Don’t hesitate — Do it now!

Here we have a real piece of cinema history in the form of a hugely important letter from 1924, written by Walt Disney, in which he urges his good friend, the great Ub Iwerks, to up sticks and join him at the recently formed Disney Productions in Hollywood. Luckily for him — and us —

There is no way to replace Walt Disney

On December 15th of 1966, less than two months after the discovery of a malignant tumour in his left lung, Walt Disney passed away. Hours later, his brother Roy sent the following memo to all employees of the company. In the following days, Roy Disney announced the postponement of his retirement; he then spent the next

This little girl has her Walters crossed

Thanks to the endearingly confused efforts of a young cartoon fan in 1964, we have the following charming sequence of letters to enjoy. The fan in question — Wendy — fancied acquiring some pictures of Woody Woodpecker and the character’s creator, and so attempted to ask him directly. Indeed the request reached Walter Lantz, but not

How to Train an Animator, by Walt Disney

It’s difficult to overstate the importance of the following eight-page memo. Written by Walt Disney in December of 1935 to Don Graham — a highly respected art teacher from Chounaird Art Institute tasked with helming art classes for Disney animators — this missive signalled the birth of a structured training program that would subsequently enable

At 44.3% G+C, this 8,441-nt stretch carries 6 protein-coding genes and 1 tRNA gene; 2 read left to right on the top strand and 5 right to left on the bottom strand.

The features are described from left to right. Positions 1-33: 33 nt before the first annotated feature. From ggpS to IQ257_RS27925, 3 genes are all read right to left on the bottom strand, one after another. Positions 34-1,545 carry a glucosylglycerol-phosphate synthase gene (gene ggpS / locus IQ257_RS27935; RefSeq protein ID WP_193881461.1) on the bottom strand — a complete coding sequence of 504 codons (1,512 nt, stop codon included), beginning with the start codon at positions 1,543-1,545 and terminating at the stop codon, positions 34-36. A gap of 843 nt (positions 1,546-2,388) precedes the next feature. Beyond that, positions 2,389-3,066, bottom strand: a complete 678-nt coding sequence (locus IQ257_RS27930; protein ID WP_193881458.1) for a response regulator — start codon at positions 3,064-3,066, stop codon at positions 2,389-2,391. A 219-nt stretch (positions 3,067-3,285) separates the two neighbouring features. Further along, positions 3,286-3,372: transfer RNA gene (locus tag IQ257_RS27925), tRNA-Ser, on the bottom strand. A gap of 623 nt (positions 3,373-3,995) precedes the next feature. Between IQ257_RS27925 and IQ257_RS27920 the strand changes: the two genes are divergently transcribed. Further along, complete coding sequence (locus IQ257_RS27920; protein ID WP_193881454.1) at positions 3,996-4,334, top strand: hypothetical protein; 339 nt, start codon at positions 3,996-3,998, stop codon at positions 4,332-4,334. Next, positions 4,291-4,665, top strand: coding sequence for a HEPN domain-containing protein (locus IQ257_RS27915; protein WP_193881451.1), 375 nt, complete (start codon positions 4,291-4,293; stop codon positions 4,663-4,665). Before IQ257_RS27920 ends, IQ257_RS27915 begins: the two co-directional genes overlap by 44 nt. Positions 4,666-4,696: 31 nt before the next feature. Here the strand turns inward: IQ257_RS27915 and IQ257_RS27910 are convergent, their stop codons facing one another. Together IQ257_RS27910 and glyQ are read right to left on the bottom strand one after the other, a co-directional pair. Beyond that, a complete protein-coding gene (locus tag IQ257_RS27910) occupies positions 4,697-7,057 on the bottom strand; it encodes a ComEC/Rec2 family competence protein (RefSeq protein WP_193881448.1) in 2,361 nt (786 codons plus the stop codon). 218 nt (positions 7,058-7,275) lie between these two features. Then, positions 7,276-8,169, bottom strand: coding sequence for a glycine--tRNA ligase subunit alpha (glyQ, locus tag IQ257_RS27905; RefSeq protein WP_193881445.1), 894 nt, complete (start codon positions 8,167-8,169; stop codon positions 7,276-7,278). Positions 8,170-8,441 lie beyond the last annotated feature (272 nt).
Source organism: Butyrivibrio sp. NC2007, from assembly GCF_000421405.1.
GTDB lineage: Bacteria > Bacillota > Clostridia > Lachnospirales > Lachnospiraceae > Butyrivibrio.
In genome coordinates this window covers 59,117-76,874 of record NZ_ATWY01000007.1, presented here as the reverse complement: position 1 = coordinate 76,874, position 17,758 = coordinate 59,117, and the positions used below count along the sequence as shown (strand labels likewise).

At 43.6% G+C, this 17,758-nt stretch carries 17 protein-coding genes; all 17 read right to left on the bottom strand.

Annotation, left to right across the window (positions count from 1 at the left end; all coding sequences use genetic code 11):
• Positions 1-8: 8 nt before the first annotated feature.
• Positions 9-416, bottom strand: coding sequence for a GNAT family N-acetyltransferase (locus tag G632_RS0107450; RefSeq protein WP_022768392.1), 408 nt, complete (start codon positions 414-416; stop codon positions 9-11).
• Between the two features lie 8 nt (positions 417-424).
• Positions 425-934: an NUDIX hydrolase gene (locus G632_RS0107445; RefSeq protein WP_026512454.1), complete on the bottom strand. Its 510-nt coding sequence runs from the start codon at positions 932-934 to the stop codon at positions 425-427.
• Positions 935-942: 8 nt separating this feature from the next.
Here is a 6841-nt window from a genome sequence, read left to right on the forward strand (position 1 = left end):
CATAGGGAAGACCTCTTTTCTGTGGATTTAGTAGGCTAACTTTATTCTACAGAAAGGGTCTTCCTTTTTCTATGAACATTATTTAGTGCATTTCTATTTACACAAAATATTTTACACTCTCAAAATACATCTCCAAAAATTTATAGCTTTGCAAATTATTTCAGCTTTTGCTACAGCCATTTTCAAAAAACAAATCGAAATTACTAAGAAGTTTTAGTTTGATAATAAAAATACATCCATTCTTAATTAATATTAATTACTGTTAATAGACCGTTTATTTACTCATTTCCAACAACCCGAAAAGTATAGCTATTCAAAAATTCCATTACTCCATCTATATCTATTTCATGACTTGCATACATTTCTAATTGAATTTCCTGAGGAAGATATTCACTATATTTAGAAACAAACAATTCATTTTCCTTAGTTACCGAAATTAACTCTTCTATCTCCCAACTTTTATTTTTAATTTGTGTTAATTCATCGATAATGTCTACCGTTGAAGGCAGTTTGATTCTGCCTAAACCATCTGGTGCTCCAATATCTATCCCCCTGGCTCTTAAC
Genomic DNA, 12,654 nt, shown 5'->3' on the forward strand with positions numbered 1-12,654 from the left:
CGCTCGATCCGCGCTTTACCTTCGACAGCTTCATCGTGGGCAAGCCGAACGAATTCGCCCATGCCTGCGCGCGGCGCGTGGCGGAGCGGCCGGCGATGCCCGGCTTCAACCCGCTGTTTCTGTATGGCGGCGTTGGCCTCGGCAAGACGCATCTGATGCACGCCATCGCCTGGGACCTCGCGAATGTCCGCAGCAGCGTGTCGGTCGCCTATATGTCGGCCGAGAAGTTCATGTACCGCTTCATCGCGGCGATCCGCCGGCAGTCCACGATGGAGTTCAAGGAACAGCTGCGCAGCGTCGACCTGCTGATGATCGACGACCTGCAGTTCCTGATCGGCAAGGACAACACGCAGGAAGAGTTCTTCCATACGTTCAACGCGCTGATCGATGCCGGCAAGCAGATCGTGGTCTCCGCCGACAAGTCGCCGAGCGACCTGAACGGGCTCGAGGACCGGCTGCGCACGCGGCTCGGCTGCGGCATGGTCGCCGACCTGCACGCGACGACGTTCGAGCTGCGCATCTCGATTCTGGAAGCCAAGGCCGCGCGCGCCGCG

Walt Disney’s 25 million reasons to re-release Snow White

Here’s a quick, easily digestible business lesson, brought to you by Walt Disney. It was 1952, and a recent visit by Walt to a local hospital had inspired one of the young patients to subsequently send him an inquisitive letter. The child, Blaine, simply wanted to know why Snow White and the Seven Dwarfs – originally

Disney, Day 1

On October 16th of 1923, just hours after striking a distribution deal with M. J. Winkler, near-penniless brothers Walt and Roy formed the company we now know as Disney. On the very same day, 21 year old Walt desperately wrote the following persuasive letter to the mother of Virginia Davis, a 5 year old girl